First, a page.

Intel and AMD show the future of computing
7th Jun 2013 | 10:57
The next generation of processors brings improvements you can really see
Knock knock! "Who's there?" The interrupting cow! "The interr-" MOO!
That's one of our favourite jokes, but if you don't time it perfectly it isn't funny at all. Timing doesn't just matter in comedy, though. It matters in technology too - and this week, AMD and Intel were given a right good moo-ing by Microsoft, Sony and the entire consumer electronics industry.
The timing wasn't brilliant - the chip firms were overshadowed by last week's PS4 and Xbox One announcements and the usual rumours and leaks that turn up in the run-up to Apple's WWDC and the E3 consumer electronics conference - but the tech was. Intel has its new, hotly anticipated Haswell chips, and AMD has unveiled the desktop processors formerly codenamed Richland.
Haswell is here
Intel's Haswell processors are "a new family of 22nm processors from Intel, still known as i3, i5 and i7 inside PCs and on the shelf," Jeremy Laird explains. That's great news if mobility matters, but it's not so good if you're a power-crazed desktop speed-fiend: "what was a niggling doubt with previous processors has become screamingly obvious. Intel has done almost nothing to improve the desktop experience with Haswell."
That's the bad news. The good? "For mobile PCs, Haswell is all kinds of awesome," Laird says. "You could even argue it's the beginning of a new era of computing." That's right: while the internet is still arguing over exactly how ugly the Xbox One is and whether the PS4 should block used games, Intel only went and unveiled A WHOLE NEW ERA OF COMPUTING.
Hype? Apparently not. Imagine "laptops that can survive a week on a single charge. Touch devices that combine a true tablet form factor with the power of a desktop PC. A shark with frickin' laser beams." Jeremy didn't write that last item, but he did write an incredibly detailed and useful explanation of why Haswell is so important, and what kind of devices it could lead to. He also wrote this: "What we desperately need [is] for AMD to give Intel a kick up the behind in the shape of some faster CPUs. Of course, the good news is that Intel's current tactic of mostly standing still is giving AMD a better chance of catching up."
Can AMD close the gap?
AMD is certainly trying to do just that. As Dan Grabham reports, AMD's A4, A6, A8 and A10 processors are available "up to 4.4GHz with 4MB of cache and up to 779 GFLOPS of compute power". We think we can all agree that that's a lot of FLOPS. The processors promise 21 per cent improved performance over last year's Trinity processors, and AMD's figures for PC Mark 7 suggest an eight per cent performance increase compared to Trinity.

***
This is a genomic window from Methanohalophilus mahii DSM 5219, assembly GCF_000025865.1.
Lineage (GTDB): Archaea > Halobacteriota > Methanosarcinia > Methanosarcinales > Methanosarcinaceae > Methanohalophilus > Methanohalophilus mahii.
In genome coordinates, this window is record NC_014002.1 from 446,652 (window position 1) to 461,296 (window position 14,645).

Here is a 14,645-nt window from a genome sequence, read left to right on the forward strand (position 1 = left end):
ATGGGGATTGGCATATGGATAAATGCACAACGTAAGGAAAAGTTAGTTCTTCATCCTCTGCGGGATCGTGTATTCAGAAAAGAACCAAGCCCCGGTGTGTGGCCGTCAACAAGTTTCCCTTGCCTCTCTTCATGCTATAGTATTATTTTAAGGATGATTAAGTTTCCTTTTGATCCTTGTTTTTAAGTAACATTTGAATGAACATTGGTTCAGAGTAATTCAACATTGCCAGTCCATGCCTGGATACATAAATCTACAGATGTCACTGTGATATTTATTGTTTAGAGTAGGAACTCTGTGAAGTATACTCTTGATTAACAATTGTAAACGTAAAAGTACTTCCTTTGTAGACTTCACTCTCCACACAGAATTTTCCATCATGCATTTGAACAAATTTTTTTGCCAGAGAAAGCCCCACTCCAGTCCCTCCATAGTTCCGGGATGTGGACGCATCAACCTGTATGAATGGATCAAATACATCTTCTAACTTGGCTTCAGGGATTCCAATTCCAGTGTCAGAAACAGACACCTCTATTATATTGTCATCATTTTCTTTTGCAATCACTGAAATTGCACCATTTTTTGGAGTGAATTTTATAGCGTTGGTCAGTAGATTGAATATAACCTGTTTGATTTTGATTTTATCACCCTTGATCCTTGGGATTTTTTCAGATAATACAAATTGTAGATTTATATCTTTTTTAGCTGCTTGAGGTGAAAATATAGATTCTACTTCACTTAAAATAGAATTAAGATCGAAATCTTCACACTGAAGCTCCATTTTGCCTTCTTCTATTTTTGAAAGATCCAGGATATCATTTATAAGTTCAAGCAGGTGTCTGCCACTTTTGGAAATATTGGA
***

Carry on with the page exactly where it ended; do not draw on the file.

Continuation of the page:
The desktop processors aren't the only new processors in AMD's portfolio. Last month we saw the launch of new mobile Richland processors plus Kabini chips for mainstream laptops and Temash for tablets and hybrids. As Jeremy Laird points out in his AMD A4-5000 APU review, the Kabini's Jaguar cores are "found in both Microsoft's new Xbox One console and the PlayStation 4 from Sony. Yup, AMD's Jaguar architecture is a very big deal."
The final frontier
We've spent many years drooling over megahertz, gigahertz and core counts, but processors have long since reached the point where pretty much everything is ridiculously quick. Rather than expend their energies on slightly faster speeds, Intel and AMD are now focusing their energies on improvements you'll actually notice - and that means improving graphics performance and power consumption rather than sheer horsepower. "Graphics performance is in many ways the final frontier of computing," Laird says. "It's also the last major differentiator between desktop PCs and mobile devices."
"The work Intel has done with both power consumption and integrated graphics is excellent for laptops and tablets," Laird says. "It's also very promising for a new generation of ultra-compact PCs, including Intel's own NUC as well as set-top boxes, tiny gaming machines, PCs hanging off the back of monitors, you name it, Haswell is going to make it either possible or much better than before."
There are already 50 Haswell powered 2-in-1 ultrabooks ready to launch, and we reckon there'll be at least one interesting Haswell-related announcement on Monday too. If Tim Cook doesn't show off Haswell-powered Macs during Monday's WWDC keynote, we'll be amazed.